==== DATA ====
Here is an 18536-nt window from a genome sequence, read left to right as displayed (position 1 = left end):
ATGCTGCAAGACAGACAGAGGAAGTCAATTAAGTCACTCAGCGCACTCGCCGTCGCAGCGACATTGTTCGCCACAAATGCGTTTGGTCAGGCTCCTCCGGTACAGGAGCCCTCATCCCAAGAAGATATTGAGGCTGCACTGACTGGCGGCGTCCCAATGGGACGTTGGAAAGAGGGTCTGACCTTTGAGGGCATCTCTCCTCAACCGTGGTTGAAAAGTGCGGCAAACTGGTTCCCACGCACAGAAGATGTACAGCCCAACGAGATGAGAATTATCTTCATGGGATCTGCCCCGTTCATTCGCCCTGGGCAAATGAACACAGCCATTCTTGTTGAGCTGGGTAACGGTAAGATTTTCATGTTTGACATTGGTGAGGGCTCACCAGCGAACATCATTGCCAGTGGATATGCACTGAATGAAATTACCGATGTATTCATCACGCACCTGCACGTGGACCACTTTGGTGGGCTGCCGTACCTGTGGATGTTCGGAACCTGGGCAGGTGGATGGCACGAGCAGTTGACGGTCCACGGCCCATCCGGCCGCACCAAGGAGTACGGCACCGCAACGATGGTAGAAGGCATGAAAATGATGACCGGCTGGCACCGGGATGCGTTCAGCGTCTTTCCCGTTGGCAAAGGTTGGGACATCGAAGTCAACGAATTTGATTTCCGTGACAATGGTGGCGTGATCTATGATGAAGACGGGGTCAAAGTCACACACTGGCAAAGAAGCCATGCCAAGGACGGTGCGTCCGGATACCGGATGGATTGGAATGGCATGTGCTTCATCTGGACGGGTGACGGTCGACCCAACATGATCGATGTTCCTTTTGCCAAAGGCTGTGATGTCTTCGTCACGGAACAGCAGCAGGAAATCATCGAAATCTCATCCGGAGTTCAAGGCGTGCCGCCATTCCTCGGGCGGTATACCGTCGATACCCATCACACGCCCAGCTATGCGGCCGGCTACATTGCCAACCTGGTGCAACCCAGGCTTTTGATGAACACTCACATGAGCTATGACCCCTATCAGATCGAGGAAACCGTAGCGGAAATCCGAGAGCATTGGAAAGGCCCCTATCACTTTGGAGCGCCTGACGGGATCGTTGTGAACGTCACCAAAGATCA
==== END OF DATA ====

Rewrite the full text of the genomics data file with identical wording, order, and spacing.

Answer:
Here is an 18536-nt window from a genome sequence, read left to right as displayed (position 1 = left end):
ATGCTGCAAGACAGACAGAGGAAGTCAATTAAGTCACTCAGCGCACTCGCCGTCGCAGCGACATTGTTCGCCACAAATGCGTTTGGTCAGGCTCCTCCGGTACAGGAGCCCTCATCCCAAGAAGATATTGAGGCTGCACTGACTGGCGGCGTCCCAATGGGACGTTGGAAAGAGGGTCTGACCTTTGAGGGCATCTCTCCTCAACCGTGGTTGAAAAGTGCGGCAAACTGGTTCCCACGCACAGAAGATGTACAGCCCAACGAGATGAGAATTATCTTCATGGGATCTGCCCCGTTCATTCGCCCTGGGCAAATGAACACAGCCATTCTTGTTGAGCTGGGTAACGGTAAGATTTTCATGTTTGACATTGGTGAGGGCTCACCAGCGAACATCATTGCCAGTGGATATGCACTGAATGAAATTACCGATGTATTCATCACGCACCTGCACGTGGACCACTTTGGTGGGCTGCCGTACCTGTGGATGTTCGGAACCTGGGCAGGTGGATGGCACGAGCAGTTGACGGTCCACGGCCCATCCGGCCGCACCAAGGAGTACGGCACCGCAACGATGGTAGAAGGCATGAAAATGATGACCGGCTGGCACCGGGATGCGTTCAGCGTCTTTCCCGTTGGCAAAGGTTGGGACATCGAAGTCAACGAATTTGATTTCCGTGACAATGGTGGCGTGATCTATGATGAAGACGGGGTCAAAGTCACACACTGGCAAAGAAGCCATGCCAAGGACGGTGCGTCCGGATACCGGATGGATTGGAATGGCATGTGCTTCATCTGGACGGGTGACGGTCGACCCAACATGATCGATGTTCCTTTTGCCAAAGGCTGTGATGTCTTCGTCACGGAACAGCAGCAGGAAATCATCGAAATCTCATCCGGAGTTCAAGGCGTGCCGCCATTCCTCGGGCGGTATACCGTCGATACCCATCACACGCCCAGCTATGCGGCCGGCTACATTGCCAACCTGGTGCAACCCAGGCTTTTGATGAACACTCACATGAGCTATGACCCCTATCAGATCGAGGAAACCGTAGCGGAAATCCGAGAGCATTGGAAAGGCCCCTATCACTTTGGAGCGCCTGACGGGATCGTTGTGAACGTCACCAAAGATCA